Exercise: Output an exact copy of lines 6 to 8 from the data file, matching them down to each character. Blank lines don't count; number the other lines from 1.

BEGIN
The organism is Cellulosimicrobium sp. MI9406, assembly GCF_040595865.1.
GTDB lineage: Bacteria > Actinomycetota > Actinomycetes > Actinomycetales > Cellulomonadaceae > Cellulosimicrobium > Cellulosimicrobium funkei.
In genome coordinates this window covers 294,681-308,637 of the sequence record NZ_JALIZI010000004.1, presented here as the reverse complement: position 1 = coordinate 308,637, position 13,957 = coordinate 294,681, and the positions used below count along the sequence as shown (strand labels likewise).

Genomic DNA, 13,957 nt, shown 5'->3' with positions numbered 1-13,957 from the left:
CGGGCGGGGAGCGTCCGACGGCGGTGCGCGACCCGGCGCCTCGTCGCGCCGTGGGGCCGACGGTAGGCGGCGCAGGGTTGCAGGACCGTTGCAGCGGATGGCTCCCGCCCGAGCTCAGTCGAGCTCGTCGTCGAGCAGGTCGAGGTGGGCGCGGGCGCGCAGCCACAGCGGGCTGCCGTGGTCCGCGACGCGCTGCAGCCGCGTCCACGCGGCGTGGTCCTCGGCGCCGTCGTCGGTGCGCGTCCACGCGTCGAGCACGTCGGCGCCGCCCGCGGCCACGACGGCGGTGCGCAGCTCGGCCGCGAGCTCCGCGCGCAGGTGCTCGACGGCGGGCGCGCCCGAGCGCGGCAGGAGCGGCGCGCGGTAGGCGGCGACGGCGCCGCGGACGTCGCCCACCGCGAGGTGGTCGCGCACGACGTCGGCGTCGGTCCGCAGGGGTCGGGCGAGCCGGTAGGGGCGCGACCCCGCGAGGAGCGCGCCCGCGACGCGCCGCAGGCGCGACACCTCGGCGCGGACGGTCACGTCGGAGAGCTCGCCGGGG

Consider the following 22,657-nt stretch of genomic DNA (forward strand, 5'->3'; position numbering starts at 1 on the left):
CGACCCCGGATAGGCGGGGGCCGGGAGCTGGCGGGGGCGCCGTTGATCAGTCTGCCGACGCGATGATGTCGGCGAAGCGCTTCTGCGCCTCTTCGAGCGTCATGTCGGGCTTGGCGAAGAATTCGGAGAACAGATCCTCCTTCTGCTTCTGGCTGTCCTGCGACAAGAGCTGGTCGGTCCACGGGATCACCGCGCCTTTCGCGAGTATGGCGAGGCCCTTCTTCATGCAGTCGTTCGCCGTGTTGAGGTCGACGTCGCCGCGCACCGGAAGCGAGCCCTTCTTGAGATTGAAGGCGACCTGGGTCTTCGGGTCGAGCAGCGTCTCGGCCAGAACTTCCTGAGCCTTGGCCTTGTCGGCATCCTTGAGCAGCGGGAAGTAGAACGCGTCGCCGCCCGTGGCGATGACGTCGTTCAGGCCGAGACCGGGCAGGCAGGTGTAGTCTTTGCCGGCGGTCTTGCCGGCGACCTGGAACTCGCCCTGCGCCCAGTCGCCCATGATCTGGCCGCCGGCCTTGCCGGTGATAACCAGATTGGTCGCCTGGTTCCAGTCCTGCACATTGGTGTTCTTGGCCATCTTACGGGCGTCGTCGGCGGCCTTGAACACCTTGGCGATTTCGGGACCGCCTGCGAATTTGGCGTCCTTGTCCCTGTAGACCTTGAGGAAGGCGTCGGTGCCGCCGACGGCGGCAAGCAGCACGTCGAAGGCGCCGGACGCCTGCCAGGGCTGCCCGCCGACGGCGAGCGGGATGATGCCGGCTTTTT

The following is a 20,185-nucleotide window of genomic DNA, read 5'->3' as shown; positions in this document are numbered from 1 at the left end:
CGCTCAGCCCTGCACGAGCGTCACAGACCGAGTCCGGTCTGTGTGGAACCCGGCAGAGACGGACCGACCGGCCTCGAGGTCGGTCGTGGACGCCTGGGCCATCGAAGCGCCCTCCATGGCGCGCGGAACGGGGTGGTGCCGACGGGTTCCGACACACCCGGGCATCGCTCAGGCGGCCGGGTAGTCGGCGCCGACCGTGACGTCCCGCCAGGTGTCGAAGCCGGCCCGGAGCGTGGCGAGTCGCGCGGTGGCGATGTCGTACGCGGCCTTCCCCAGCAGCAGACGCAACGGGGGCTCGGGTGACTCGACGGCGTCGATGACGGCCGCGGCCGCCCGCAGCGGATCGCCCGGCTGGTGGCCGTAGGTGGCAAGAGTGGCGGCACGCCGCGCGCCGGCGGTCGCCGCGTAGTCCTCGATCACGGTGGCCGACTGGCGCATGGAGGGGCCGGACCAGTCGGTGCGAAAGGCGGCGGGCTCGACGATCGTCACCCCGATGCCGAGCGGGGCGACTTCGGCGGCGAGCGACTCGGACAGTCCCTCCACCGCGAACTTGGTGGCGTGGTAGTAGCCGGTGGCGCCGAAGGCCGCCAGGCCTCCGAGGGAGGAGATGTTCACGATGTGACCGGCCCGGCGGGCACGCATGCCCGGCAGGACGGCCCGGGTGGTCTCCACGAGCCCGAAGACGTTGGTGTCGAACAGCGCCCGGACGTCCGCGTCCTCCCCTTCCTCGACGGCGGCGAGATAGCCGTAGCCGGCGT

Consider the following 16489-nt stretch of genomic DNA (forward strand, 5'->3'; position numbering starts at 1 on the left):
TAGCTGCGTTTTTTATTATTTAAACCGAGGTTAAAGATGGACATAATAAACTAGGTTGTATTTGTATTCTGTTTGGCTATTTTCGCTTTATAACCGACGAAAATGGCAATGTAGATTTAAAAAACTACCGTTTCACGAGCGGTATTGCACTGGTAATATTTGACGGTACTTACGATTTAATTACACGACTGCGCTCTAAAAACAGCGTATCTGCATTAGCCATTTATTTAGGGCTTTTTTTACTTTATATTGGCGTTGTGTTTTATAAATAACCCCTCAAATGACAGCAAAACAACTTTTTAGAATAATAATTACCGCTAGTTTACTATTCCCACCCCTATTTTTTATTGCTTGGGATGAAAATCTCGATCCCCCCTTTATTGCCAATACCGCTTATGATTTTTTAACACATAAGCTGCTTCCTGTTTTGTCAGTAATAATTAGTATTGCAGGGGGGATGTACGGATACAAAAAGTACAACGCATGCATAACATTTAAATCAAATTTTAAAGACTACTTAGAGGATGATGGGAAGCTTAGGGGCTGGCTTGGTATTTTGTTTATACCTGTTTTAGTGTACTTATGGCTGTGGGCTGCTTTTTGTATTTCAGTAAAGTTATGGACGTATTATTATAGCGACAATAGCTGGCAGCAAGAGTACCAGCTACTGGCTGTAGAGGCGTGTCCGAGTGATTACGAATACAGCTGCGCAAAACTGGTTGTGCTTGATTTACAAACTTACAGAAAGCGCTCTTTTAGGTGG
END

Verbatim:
Consider the following 22,657-nt stretch of genomic DNA (forward strand, 5'->3'; position numbering starts at 1 on the left):
CGACCCCGGATAGGCGGGGGCCGGGAGCTGGCGGGGGCGCCGTTGATCAGTCTGCCGACGCGATGATGTCGGCGAAGCGCTTCTGCGCCTCTTCGAGCGTCATGTCGGGCTTGGCGAAGAATTCGGAGAACAGATCCTCCTTCTGCTTCTGGCTGTCCTGCGACAAGAGCTGGTCGGTCCACGGGATCACCGCGCCTTTCGCGAGTATGGCGAGGCCCTTCTTCATGCAGTCGTTCGCCGTGTTGAGGTCGACGTCGCCGCGCACCGGAAGCGAGCCCTTCTTGAGATTGAAGGCGACCTGGGTCTTCGGGTCGAGCAGCGTCTCGGCCAGAACTTCCTGAGCCTTGGCCTTGTCGGCATCCTTGAGCAGCGGGAAGTAGAACGCGTCGCCGCCCGTGGCGATGACGTCGTTCAGGCCGAGACCGGGCAGGCAGGTGTAGTCTTTGCCGGCGGTCTTGCCGGCGACCTGGAACTCGCCCTGCGCCCAGTCGCCCATGATCTGGCCGCCGGCCTTGCCGGTGATAACCAGATTGGTCGCCTGGTTCCAGTCCTGCACATTGGTGTTCTTGGCCATCTTACGGGCGTCGTCGGCGGCCTTGAACACCTTGGCGATTTCGGGACCGCCTGCGAATTTGGCGTCCTTGTCCCTGTAGACCTTGAGGAAGGCGTCGGTGCCGCCGACGGCGGCAAGCAGCACGTCGAAGGCGCCGGACGCCTGCCAGGGCTGCCCGCCGACGGCGAGCGGGATGATGCCGGCTTTTT

The following is a 20,185-nucleotide window of genomic DNA, read 5'->3' as shown; positions in this document are numbered from 1 at the left end: